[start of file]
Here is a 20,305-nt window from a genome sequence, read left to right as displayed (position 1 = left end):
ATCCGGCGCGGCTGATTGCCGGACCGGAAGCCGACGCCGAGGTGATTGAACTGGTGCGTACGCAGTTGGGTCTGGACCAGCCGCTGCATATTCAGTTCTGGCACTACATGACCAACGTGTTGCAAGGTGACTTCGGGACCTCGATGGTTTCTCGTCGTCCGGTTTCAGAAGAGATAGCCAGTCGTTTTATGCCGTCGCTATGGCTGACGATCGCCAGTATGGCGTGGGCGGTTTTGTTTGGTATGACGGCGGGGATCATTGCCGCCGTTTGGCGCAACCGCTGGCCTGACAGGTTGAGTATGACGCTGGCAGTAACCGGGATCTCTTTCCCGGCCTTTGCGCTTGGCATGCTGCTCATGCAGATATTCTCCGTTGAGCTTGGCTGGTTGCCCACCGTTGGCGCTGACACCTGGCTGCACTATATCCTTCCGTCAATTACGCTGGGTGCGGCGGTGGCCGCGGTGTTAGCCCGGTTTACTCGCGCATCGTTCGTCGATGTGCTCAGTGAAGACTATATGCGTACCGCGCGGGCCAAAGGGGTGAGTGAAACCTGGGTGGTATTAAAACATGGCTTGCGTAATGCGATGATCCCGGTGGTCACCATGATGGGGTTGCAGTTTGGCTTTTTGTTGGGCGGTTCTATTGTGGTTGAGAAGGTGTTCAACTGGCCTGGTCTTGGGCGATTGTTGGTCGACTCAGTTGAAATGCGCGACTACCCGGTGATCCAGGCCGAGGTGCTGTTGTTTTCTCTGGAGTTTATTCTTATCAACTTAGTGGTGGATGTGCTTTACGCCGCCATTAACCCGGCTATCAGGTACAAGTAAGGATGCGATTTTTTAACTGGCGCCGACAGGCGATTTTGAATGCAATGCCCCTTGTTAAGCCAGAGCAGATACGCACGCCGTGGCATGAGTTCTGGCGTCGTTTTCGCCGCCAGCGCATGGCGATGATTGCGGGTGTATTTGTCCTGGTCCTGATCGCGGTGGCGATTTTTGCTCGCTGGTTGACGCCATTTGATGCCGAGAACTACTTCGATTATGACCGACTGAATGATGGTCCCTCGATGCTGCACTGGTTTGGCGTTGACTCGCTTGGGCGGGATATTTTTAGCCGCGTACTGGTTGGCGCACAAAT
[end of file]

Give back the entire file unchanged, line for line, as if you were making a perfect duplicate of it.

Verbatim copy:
Here is a 20,305-nt window from a genome sequence, read left to right as displayed (position 1 = left end):
ATCCGGCGCGGCTGATTGCCGGACCGGAAGCCGACGCCGAGGTGATTGAACTGGTGCGTACGCAGTTGGGTCTGGACCAGCCGCTGCATATTCAGTTCTGGCACTACATGACCAACGTGTTGCAAGGTGACTTCGGGACCTCGATGGTTTCTCGTCGTCCGGTTTCAGAAGAGATAGCCAGTCGTTTTATGCCGTCGCTATGGCTGACGATCGCCAGTATGGCGTGGGCGGTTTTGTTTGGTATGACGGCGGGGATCATTGCCGCCGTTTGGCGCAACCGCTGGCCTGACAGGTTGAGTATGACGCTGGCAGTAACCGGGATCTCTTTCCCGGCCTTTGCGCTTGGCATGCTGCTCATGCAGATATTCTCCGTTGAGCTTGGCTGGTTGCCCACCGTTGGCGCTGACACCTGGCTGCACTATATCCTTCCGTCAATTACGCTGGGTGCGGCGGTGGCCGCGGTGTTAGCCCGGTTTACTCGCGCATCGTTCGTCGATGTGCTCAGTGAAGACTATATGCGTACCGCGCGGGCCAAAGGGGTGAGTGAAACCTGGGTGGTATTAAAACATGGCTTGCGTAATGCGATGATCCCGGTGGTCACCATGATGGGGTTGCAGTTTGGCTTTTTGTTGGGCGGTTCTATTGTGGTTGAGAAGGTGTTCAACTGGCCTGGTCTTGGGCGATTGTTGGTCGACTCAGTTGAAATGCGCGACTACCCGGTGATCCAGGCCGAGGTGCTGTTGTTTTCTCTGGAGTTTATTCTTATCAACTTAGTGGTGGATGTGCTTTACGCCGCCATTAACCCGGCTATCAGGTACAAGTAAGGATGCGATTTTTTAACTGGCGCCGACAGGCGATTTTGAATGCAATGCCCCTTGTTAAGCCAGAGCAGATACGCACGCCGTGGCATGAGTTCTGGCGTCGTTTTCGCCGCCAGCGCATGGCGATGATTGCGGGTGTATTTGTCCTGGTCCTGATCGCGGTGGCGATTTTTGCTCGCTGGTTGACGCCATTTGATGCCGAGAACTACTTCGATTATGACCGACTGAATGATGGTCCCTCGATGCTGCACTGGTTTGGCGTTGACTCGCTTGGGCGGGATATTTTTAGCCGCGTACTGGTTGGCGCACAAAT